Cass R. Sunstein via New York Review of Books:
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Phishing for Phools: The Economics of Manipulation and Deception
by George A. Akerlof and Robert J. Shiller
Princeton University Press, 272 pp., $24.95
Very few economists foresaw the great recession of 2008–2009. Why not? Economists have long assumed that human beings are “rational,” but behavioral findings about human fallibility have put a lot of pressure on that assumption. People tend to be overconfident; they display unrealistic optimism; they often deal poorly with risks; they neglect the long term (“present bias”); and they dislike losses a lot more than they like equivalent gains (“loss aversion”). And until recent years, most economists have not had much to say about the problem of inequality, which seems to be getting worse.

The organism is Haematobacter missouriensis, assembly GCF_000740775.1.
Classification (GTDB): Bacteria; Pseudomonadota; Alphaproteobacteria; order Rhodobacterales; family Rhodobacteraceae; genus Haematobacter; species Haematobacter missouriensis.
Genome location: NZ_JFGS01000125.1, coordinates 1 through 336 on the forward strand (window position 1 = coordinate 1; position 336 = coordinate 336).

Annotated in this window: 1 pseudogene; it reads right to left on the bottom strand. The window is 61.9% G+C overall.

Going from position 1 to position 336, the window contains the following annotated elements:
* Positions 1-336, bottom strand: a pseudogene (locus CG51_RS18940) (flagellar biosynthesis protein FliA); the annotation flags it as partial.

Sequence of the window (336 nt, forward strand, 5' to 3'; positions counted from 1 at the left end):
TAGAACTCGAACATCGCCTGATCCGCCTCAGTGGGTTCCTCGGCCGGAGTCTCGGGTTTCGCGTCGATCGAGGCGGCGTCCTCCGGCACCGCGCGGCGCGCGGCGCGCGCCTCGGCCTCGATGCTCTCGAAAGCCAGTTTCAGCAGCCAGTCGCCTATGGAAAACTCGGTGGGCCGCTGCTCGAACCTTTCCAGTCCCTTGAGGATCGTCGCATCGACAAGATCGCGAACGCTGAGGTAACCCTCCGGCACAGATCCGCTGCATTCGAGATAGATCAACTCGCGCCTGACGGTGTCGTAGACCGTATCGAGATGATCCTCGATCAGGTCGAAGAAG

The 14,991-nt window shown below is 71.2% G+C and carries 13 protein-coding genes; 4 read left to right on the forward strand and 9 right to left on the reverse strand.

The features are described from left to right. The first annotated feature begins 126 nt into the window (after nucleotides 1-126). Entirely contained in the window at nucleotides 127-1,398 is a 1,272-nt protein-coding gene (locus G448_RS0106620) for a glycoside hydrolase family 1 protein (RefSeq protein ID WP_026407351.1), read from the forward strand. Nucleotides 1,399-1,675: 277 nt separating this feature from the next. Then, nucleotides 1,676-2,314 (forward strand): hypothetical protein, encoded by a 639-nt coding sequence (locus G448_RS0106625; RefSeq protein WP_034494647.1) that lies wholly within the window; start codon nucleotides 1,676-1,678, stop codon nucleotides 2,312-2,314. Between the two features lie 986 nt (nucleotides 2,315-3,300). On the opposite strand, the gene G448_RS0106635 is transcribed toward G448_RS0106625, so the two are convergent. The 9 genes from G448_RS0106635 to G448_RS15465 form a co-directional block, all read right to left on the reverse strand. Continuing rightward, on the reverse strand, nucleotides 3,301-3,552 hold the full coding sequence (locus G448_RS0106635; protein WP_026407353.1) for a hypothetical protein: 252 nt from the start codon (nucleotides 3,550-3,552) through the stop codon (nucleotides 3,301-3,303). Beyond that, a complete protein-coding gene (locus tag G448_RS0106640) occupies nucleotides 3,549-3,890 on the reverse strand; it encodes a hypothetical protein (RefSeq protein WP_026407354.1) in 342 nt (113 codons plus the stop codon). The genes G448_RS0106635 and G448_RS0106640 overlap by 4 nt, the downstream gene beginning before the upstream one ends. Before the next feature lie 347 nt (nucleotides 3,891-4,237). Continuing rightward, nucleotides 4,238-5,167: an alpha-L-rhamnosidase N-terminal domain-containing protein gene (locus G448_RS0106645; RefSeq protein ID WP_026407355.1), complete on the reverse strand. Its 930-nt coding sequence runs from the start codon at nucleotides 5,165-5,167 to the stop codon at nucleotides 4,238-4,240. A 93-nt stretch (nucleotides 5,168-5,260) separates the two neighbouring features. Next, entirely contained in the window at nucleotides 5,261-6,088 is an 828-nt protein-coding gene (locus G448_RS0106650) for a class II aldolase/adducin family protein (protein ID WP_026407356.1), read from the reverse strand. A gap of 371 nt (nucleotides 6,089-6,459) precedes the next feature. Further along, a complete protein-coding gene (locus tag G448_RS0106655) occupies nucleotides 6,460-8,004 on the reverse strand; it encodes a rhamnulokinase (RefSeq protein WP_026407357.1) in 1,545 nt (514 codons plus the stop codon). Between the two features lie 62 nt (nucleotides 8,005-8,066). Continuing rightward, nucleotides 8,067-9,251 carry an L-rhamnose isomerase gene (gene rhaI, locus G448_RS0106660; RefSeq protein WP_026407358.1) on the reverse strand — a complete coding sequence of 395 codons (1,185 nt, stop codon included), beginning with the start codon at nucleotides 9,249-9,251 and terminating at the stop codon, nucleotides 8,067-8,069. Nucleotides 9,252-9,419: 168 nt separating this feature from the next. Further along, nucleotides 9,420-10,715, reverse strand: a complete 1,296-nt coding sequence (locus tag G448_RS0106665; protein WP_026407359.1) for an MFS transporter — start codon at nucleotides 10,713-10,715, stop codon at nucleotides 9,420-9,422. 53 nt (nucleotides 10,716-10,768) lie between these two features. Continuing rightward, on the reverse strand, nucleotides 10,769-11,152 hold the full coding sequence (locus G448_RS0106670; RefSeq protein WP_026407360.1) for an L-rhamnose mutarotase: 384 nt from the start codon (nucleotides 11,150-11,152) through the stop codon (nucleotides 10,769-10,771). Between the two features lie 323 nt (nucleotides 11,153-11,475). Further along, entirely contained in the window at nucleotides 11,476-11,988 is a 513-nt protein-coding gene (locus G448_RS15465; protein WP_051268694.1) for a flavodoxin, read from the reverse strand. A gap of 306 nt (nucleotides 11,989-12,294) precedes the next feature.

There is a strong argument that within the economics profession, these problems are closely linked, and that they have had unfortunate effects on public policy.